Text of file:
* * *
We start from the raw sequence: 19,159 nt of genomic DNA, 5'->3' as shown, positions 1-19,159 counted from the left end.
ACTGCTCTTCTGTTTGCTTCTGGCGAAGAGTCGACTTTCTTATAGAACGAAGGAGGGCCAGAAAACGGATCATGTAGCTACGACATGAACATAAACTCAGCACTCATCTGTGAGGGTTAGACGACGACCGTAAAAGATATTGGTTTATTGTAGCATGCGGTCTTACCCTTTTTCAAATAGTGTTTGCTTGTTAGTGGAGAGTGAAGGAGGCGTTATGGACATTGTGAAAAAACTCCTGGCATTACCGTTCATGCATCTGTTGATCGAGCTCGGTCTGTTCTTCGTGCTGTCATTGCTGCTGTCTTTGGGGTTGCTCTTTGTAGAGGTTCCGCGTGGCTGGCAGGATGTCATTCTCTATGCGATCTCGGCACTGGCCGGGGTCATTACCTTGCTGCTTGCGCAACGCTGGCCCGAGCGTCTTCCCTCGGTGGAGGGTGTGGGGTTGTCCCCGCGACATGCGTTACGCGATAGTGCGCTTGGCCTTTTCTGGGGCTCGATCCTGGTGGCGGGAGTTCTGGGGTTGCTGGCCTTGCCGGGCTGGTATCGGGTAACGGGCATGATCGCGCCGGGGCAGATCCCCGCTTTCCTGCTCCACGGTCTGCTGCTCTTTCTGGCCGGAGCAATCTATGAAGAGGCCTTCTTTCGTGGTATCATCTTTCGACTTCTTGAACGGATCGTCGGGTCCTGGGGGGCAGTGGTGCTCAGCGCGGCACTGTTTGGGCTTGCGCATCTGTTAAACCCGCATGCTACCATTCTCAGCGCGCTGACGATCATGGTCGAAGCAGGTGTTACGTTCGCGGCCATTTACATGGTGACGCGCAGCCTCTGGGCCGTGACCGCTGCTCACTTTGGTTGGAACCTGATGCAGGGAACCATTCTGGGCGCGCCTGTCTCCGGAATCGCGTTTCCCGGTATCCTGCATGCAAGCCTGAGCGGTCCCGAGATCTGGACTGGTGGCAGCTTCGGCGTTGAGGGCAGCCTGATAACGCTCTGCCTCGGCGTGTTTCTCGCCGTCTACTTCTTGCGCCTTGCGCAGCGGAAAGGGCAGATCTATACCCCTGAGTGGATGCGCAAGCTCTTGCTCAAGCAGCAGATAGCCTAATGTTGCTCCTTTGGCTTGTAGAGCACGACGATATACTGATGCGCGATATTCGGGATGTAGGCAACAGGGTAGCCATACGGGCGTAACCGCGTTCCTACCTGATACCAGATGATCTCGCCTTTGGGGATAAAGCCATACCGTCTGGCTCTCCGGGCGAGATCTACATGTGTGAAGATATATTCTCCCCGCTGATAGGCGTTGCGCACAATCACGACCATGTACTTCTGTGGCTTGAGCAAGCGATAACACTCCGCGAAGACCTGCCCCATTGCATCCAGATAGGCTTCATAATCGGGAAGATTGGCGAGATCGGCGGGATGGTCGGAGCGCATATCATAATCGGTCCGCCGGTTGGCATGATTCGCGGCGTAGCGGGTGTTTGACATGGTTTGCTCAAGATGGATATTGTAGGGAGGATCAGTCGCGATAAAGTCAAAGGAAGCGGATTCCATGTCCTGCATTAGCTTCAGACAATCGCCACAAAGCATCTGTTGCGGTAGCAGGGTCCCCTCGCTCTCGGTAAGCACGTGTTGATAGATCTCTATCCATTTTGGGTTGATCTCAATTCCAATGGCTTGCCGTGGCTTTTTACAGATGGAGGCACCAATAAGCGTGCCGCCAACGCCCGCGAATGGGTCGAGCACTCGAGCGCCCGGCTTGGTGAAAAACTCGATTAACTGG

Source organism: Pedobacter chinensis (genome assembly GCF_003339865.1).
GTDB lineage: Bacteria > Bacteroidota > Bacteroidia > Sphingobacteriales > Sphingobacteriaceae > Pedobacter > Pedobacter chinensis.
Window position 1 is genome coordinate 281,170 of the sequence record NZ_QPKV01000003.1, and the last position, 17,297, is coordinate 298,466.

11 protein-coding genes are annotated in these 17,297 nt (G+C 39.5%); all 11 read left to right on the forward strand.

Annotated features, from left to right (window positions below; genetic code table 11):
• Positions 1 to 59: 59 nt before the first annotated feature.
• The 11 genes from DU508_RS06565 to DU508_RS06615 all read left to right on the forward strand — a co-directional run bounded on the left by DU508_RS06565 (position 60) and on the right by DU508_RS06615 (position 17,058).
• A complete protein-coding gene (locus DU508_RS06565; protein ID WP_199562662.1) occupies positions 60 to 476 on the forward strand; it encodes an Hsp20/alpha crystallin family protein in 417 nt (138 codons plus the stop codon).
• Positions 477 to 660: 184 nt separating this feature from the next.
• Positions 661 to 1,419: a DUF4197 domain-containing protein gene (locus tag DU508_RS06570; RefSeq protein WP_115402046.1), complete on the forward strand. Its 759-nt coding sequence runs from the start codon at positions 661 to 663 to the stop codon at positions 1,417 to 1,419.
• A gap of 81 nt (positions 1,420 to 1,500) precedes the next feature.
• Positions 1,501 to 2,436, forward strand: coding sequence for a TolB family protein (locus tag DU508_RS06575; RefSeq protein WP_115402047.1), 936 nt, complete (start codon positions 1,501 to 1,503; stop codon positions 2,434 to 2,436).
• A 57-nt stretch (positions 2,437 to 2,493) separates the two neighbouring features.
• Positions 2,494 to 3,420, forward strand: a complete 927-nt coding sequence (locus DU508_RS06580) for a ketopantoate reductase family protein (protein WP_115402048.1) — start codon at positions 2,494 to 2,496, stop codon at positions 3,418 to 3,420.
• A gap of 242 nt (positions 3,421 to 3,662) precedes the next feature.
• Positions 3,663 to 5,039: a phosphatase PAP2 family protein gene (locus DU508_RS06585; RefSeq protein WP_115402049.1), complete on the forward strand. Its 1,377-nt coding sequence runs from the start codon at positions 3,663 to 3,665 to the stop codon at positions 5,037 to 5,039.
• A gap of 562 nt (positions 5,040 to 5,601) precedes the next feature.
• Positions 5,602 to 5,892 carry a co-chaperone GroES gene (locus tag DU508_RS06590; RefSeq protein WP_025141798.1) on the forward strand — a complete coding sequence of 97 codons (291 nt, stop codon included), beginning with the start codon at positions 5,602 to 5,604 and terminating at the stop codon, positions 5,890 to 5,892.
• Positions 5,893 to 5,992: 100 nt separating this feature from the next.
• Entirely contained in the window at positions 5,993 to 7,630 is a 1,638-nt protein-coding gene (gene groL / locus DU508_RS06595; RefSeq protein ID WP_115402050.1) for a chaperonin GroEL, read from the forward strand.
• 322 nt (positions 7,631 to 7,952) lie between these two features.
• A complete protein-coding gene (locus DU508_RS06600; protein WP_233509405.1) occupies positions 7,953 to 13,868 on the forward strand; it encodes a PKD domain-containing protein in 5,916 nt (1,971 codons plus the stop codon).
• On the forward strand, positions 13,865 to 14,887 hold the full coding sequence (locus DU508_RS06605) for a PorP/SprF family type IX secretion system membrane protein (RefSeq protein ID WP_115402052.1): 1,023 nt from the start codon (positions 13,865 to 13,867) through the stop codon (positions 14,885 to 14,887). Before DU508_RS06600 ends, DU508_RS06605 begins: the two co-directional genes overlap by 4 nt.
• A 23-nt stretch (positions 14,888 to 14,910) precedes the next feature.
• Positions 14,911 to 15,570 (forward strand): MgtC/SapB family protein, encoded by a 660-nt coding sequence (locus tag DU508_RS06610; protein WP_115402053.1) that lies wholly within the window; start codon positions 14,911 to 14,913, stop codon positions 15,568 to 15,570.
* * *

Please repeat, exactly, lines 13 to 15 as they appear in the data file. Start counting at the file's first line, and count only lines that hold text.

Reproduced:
• A gap of 81 nt (positions 1,420 to 1,500) precedes the next feature.
• Positions 1,501 to 2,436, forward strand: coding sequence for a TolB family protein (locus tag DU508_RS06575; RefSeq protein WP_115402047.1), 936 nt, complete (start codon positions 1,501 to 1,503; stop codon positions 2,434 to 2,436).
• A 57-nt stretch (positions 2,437 to 2,493) separates the two neighbouring features.